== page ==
Tabernacle, Sacrifices, and Judaism: Maimonides vs. Nahmanides
Much of the book of Exodus is dedicated to the construction of the mishkan (tabernacle). Moses is told to have the tabernacle and its implements constructed out of expensive materials, and to place it in the very center of the Israelite camp. What was the mishkan for? Moses Maimonides (Rambam, 1138–1204) and Moses Nahmanides (Ramban, 1194–1270) expressed two very different approaches to its meaning.
In order to understand the nature of this debate, I start with their debate over the nature of sacrifices.
Sacrifices—Maimonides vs. Nahmanides
For Maimonides, the sacrifices were simply a device to wean the Israelites away from idolatry, and nothing more. Sacrifices were not part of God’s ideal plan, as it were, but were “forced” on God by the primitive nature of the Israelites leaving Egypt:
The familiar mode of worship, the way of life we grew up in, prevalent throughout the world in those days, just meant sacrificing various animals in the temples where those images were erected, bowing down to them, and burning incense before them. The pious and devout in those days worshiped only in temples dedicated to the stars, as I explained. So, with the wisdom and grace evident throughout creation, God did not decree that His Law simply annul, reject, and abolish all such worship (Guide of the Perplexed, 3.32).
Moreover, Maimonides explains the details of sacrificial law, such as the choice of which animals to sacrifice, as merely the way God decided to wean Israel away from the idolatrous society in which they had lived:
The Torah, as Onkelos reads it, tells us clearly that the ancient Egyptians worshiped the Constellation Aries. So they prohibited slaughtering sheep and abominated shepherds... Beyond that, some Sabian sects worshiped jinn and believed they took a goat form. That is why they called jinn fauns.
Such beliefs were quite widespread in the days of our Teacher Moses: No more shall they sacrifice to goats (Lev 17:7). So these sects forbade eating goat meat. And slaughtering cattle was abhorrent to nearly all pagans. They all venerated these beasts. So you’ll find even today that Hindus never slaughter cattle, even in lands where other beasts are slaughtered. To blot out all trace of such unsound beliefs, then, we were commanded to sacrifice animals of these three kinds specifically: of the herd and flock (Lev 1:2) (Guide of the Perplexed, 3.26).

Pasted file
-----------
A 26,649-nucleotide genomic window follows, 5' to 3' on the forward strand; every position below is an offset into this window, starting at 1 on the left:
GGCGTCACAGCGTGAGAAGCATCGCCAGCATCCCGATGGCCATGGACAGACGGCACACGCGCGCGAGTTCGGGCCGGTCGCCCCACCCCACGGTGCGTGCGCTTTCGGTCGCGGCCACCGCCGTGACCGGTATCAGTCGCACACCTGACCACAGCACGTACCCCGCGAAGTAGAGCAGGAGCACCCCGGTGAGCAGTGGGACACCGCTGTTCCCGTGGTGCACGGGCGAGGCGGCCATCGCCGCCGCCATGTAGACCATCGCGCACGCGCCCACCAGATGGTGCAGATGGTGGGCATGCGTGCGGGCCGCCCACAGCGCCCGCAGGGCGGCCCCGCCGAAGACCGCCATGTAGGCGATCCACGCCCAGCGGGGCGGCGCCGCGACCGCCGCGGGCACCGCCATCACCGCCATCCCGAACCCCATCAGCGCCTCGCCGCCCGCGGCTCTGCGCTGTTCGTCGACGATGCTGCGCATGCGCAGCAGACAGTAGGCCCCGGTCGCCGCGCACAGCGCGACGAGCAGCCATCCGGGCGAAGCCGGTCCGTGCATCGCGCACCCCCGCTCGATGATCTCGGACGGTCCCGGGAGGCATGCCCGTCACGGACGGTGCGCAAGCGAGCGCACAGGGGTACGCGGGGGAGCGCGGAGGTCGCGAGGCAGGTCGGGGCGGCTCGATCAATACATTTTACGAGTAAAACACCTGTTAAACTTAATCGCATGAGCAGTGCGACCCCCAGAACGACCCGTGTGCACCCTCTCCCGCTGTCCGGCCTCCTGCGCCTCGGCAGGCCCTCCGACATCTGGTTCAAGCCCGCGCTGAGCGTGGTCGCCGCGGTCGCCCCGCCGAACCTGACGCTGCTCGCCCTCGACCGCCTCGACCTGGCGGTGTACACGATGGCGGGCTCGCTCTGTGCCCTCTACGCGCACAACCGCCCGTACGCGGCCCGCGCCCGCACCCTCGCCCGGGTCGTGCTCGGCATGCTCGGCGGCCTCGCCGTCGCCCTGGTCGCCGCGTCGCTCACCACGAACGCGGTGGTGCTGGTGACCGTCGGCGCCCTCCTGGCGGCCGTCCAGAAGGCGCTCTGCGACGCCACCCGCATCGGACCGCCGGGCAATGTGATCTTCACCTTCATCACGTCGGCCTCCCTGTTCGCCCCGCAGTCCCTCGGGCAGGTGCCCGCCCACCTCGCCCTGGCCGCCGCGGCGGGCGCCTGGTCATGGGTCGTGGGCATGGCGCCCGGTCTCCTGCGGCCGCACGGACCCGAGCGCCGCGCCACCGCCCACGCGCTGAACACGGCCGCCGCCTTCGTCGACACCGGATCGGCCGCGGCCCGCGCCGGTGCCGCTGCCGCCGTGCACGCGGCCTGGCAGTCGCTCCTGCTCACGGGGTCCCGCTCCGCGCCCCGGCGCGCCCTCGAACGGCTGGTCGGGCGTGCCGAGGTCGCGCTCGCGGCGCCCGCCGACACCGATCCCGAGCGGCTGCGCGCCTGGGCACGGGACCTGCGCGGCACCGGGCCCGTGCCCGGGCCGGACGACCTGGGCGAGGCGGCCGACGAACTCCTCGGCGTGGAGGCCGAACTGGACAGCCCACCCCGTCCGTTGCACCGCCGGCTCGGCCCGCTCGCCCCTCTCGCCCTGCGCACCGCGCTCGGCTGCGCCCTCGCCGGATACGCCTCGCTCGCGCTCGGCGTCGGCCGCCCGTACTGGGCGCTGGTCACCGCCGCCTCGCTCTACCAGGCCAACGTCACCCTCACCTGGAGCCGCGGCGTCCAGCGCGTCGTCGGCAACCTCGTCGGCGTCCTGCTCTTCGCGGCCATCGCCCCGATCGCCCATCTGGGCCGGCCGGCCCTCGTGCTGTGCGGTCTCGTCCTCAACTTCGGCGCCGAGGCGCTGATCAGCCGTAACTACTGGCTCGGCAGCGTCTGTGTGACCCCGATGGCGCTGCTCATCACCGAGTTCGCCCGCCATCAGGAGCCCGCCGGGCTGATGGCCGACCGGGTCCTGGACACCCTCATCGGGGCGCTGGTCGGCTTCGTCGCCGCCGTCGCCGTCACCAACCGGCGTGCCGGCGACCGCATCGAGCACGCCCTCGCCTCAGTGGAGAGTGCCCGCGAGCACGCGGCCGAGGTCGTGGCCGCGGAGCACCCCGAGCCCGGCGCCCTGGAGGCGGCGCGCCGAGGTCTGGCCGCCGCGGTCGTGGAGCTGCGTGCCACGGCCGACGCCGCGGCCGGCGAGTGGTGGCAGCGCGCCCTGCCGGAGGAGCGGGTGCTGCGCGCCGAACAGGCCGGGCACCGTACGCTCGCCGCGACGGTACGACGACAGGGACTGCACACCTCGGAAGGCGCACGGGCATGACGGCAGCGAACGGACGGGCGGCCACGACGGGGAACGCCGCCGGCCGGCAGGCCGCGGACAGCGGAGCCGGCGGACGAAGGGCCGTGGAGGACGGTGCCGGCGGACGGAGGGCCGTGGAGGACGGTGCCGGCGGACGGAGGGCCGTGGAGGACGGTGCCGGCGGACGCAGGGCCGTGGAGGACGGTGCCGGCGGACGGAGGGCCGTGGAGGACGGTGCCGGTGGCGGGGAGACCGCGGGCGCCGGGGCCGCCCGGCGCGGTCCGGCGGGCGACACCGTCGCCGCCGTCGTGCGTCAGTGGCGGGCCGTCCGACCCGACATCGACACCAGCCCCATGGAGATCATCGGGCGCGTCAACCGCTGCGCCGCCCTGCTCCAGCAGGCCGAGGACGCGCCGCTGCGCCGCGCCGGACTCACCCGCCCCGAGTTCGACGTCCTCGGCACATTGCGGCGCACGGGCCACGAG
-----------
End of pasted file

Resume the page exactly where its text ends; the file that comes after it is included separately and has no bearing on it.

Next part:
Maimonides continues in this vein, arguing that the sacrificial law was useful at the time for combatting idolatrous beliefs. Presumably, these rules became obsolete over time, as society changed, even if they remained in force as long as the Temple stood.
Nahmanides rejected this claim in intemperate language (in his commentary to Lev. 1:9):
והנה הם דברי הבאי, ירפאו שבר גדול וקושיא רבה, על נקלה יעשו שולחן י"י מגואל, שאיננו רק להוציא מלבן של רשעים וטפשי עולם,
But these are mere expressions, healing casually a severe wound and a great difficulty and making the table of the Eternal polluted [as if the offerings were intended only] to remove false beliefs from the hearts of the wicked, and fools of the world…
Instead, Nahmanides insisted that the sacrifices had both psychological value (something Maimonides could accept) and also, and more fundamentally, cosmic-theurgical significance.
The Sin of Eden—Maimonides vs. Nahmanides
Nahmanides’ understanding of the purpose of sacrifices connects to his understanding of human history, specifically the sin of Adam and Eve, which, he believed, caused a cosmic breach. In Kabbalistic terms, this “original sin” (חטא קדמוני) sundered the sefirot of shekhinah and tif’eret. The commandments of Judaism are, first and foremost, a “divine need” (zorekh gavoha), to repair this breach in the cosmos.